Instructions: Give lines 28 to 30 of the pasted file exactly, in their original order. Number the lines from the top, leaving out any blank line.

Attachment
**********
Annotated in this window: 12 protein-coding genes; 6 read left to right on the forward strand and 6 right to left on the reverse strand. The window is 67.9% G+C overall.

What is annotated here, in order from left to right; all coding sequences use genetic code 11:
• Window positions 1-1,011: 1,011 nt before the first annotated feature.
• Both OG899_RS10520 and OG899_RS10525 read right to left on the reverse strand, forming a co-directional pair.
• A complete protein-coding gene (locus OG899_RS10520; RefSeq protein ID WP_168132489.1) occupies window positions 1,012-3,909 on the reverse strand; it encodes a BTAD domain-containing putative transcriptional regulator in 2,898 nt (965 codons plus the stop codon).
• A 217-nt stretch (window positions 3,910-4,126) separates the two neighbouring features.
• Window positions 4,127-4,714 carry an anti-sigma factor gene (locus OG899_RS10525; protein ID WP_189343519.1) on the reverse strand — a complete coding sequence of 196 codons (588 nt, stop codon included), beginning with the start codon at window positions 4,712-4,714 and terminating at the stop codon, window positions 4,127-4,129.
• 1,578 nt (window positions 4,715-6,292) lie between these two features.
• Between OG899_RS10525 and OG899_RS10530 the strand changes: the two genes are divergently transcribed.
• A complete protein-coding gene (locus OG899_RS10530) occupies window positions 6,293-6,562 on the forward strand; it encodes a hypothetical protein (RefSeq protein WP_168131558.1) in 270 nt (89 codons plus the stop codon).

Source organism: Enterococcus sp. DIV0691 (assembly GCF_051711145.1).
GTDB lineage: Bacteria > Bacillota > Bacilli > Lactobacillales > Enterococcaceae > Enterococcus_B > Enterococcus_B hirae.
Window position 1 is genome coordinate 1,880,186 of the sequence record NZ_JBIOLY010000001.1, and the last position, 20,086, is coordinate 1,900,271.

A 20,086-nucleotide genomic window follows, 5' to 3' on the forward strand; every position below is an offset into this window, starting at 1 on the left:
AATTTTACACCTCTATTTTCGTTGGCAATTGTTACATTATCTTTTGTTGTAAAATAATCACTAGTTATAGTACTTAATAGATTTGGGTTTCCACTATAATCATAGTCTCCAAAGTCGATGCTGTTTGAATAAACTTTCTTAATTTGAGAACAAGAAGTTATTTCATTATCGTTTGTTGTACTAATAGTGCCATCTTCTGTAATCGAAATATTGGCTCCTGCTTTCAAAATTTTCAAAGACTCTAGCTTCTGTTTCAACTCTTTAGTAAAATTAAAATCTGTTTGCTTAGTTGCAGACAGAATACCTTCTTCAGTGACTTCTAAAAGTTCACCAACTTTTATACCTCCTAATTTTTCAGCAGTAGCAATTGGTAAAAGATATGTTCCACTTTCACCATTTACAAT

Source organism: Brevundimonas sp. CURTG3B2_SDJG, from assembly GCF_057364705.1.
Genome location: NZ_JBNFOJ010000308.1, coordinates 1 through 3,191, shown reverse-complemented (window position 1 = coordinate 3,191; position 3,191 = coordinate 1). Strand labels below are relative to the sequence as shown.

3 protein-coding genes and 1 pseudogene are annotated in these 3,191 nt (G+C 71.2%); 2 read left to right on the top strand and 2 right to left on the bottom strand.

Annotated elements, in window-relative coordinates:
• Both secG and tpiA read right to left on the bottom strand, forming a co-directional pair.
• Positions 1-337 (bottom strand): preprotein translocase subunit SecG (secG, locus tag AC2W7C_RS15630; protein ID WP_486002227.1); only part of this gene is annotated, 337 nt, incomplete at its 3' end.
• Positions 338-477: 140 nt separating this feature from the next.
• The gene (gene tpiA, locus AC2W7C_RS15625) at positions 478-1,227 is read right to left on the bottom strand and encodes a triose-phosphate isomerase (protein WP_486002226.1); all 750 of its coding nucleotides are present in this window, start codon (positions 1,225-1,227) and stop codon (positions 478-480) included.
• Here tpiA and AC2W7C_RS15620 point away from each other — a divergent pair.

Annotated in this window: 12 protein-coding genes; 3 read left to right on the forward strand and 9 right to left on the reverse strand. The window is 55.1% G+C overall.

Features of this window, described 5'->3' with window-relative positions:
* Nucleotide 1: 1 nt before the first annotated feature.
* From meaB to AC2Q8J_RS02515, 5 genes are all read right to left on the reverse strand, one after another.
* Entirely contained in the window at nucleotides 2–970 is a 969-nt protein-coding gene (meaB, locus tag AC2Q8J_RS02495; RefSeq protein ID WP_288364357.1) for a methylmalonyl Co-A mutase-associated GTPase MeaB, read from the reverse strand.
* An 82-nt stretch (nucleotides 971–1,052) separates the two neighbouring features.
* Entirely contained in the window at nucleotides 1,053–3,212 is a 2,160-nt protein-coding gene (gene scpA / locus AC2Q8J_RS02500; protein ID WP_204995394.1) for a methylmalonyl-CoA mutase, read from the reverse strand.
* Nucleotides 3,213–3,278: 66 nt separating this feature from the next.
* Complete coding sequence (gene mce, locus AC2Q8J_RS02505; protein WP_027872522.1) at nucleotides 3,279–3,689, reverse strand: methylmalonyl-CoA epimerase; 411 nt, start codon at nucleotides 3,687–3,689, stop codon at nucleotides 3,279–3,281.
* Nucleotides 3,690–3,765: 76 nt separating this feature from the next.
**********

* From meaB to AC2Q8J_RS02515, 5 genes are all read right to left on the reverse strand, one after another.
* Entirely contained in the window at nucleotides 2–970 is a 969-nt protein-coding gene (meaB, locus tag AC2Q8J_RS02495; RefSeq protein ID WP_288364357.1) for a methylmalonyl Co-A mutase-associated GTPase MeaB, read from the reverse strand.
* An 82-nt stretch (nucleotides 971–1,052) separates the two neighbouring features.